It's also one of the books that has influenced her thinking, along with Moby Dick, Cormac McCarthy’s The Road, The Grapes of Wrath, David Mitchell’s Cloud Atlas, Ann Patchett’s Bel Canto, Junot Diaz’s The Brief Wondrous Life of Oscar Wao, and all the work of Margaret Atwood.

"Also, strangely, a book called Collapse by Jared Diamond, about what causes civilizations to fall apart," she added. "In the romance world, I feel most inspired by Lisa Kleypas and Loretta Chase. Again, I don’t write like any of these wonderful authors, but the ideas in these books have really shaped my way of seeing the world, and that has had a big influence on the way I write."

"How do you do research for your books?" I wondered.

"It depends on how much I know about a topic and whether I can find out what I don’t know online or if I need to talk to a human being. For Snowbound with a Stranger, I could easily find what I needed to know about bears and the Adirondacks on the internet. For I’ll Become the Sea, I interviewed some wonderful people from the Maryland Parole Commission. In my latest release, Fault Lines, I interviewed a wedding planner to learn more about what that job entails. Sometimes it’s specific details that I need, but more often it’s an overall tone or feeling, and I just keep digging around until I think I’ve got a sense of it."

Rebecca tends to write short and to write about deeply emotional issues that hopefully end with healing. She keeps her writing unique by staying true to her own vice and dealing with issues that personally move or interest her. She reads a lot outside the genre she writes in—all of that, coupled with her academic background, keeps her voice different from other romance writers.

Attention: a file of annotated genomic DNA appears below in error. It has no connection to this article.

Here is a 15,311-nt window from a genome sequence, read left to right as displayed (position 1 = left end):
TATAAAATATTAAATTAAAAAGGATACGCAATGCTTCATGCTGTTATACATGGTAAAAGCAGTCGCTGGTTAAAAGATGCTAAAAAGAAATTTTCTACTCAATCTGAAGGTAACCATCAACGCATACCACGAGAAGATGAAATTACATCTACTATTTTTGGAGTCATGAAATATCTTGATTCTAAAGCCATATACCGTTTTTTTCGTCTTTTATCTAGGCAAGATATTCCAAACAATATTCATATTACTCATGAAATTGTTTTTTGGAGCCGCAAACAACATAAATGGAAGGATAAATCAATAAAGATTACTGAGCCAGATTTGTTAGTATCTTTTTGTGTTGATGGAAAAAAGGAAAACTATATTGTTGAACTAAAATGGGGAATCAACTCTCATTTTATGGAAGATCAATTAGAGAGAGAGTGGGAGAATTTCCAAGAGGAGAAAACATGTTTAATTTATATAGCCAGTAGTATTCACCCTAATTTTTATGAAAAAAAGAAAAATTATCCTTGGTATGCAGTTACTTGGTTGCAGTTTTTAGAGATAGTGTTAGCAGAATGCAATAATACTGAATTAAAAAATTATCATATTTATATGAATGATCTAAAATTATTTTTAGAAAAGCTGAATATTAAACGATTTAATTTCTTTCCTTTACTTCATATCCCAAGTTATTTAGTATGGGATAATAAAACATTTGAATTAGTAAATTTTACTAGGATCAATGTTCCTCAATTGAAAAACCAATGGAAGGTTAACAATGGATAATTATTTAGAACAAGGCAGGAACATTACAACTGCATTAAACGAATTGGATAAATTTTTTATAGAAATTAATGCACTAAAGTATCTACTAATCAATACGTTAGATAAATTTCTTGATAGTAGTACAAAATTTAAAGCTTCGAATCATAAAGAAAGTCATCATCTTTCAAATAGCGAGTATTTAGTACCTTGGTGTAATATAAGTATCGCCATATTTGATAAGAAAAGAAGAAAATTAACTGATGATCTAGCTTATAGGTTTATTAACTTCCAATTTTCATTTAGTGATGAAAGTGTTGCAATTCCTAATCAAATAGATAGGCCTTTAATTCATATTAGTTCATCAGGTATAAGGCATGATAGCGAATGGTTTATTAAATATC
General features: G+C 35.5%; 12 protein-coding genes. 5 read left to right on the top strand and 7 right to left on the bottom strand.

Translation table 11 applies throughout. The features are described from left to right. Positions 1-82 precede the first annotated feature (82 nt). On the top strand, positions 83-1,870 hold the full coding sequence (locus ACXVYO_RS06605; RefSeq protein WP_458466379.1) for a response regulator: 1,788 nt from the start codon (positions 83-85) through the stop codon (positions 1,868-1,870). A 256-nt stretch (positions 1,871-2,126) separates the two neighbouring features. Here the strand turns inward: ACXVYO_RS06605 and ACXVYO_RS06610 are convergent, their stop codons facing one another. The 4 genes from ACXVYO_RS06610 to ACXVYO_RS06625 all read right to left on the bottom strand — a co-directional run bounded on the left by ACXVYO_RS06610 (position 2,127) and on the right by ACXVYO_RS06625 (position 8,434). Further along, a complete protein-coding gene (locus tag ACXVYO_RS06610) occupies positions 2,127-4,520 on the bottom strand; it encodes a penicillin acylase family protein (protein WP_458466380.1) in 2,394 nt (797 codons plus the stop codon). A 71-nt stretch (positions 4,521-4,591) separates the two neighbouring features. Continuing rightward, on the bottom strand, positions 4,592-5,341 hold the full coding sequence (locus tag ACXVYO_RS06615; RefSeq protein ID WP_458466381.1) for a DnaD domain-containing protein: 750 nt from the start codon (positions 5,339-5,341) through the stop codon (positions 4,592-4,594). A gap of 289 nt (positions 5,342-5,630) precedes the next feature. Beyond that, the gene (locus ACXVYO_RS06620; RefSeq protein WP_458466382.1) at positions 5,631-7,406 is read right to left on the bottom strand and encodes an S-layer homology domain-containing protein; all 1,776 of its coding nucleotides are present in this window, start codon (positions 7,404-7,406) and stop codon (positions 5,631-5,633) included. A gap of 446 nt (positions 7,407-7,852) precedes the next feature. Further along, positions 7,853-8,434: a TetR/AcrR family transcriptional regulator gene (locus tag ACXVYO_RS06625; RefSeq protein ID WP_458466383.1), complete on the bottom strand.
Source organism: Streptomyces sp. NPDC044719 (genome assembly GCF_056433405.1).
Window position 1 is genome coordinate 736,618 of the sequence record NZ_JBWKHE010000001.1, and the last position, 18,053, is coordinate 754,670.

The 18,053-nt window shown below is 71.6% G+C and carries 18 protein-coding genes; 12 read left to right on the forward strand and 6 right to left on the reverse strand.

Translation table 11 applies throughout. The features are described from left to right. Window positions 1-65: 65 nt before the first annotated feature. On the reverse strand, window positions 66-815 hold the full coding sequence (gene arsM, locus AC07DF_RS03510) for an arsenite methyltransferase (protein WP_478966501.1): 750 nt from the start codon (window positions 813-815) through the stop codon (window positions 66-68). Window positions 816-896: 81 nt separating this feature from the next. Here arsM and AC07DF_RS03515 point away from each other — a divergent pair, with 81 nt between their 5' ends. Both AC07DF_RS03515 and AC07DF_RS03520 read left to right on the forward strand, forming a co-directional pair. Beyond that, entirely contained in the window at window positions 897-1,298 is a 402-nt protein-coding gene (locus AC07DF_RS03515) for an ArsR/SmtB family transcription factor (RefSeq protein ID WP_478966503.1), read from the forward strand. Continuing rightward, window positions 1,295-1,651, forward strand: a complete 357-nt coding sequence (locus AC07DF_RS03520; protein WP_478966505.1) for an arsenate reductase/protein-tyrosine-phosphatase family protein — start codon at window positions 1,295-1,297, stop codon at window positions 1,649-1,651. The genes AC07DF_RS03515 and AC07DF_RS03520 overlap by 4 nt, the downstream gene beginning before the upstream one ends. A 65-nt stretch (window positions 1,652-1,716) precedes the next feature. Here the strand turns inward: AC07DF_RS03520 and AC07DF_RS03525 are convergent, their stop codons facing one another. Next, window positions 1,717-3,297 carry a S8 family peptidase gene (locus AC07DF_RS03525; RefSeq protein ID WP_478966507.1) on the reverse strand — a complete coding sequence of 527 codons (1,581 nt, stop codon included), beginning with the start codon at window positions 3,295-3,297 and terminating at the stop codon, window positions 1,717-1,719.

"Have you ever eaten a crayon?" I asked.

"I have never eaten a crayon, but when I was in elementary school I did hatch a plan to eat my school bus. Every day I’d take another tiny bite of rubber off the back of the seat in front of me and then calculate how long it would take to consume the entire bus that way. I figured it would take a long time. But it was a decent strategy that I still use today in many areas of my life. One bite at a time." About the Author:
Rebecca Rogers Maher is the author of Snowbound with a Stranger, the second book in the Recovery series (Carina Press). The first—I’ll Become the Sea—was released in 2010, and the final installment—Fault Lines—comes out on September 24, 2012. Rebecca lives in Brooklyn, New York, with her husband and children.

Find the author online at:

Sarah Murphy plans other people's weddings. She's gorgeous and successful, but she also carries a dark secret.

At one of her events, she meets Joe Sullivan, a sexy photographer with a difficult past of his own. When he snaps a rare unguarded photograph of her and captures the real person hiding behind the facade, she feels exposed. To restore the upper hand, she tries to do what she always does: use sex to defuse the situation.

While Joe is eager to deepen his relationship with Sarah, he's aware of her emotional shield and the way she disconnects from her body. Seeing her at her most vulnerable doesn't scare him off, but he needs to know what she's hiding.

Sarah has a tough decision to make. Does she want to go on living a lonely, emotionally frozen life? Or can she finally risk revealing the truth and move forward with Joe?


Debby said...

Sounds like a powerful book. Congrats on the release.

Rebecca Rogers Maher said...

Thank you so much, Debby! Glad you stopped by today.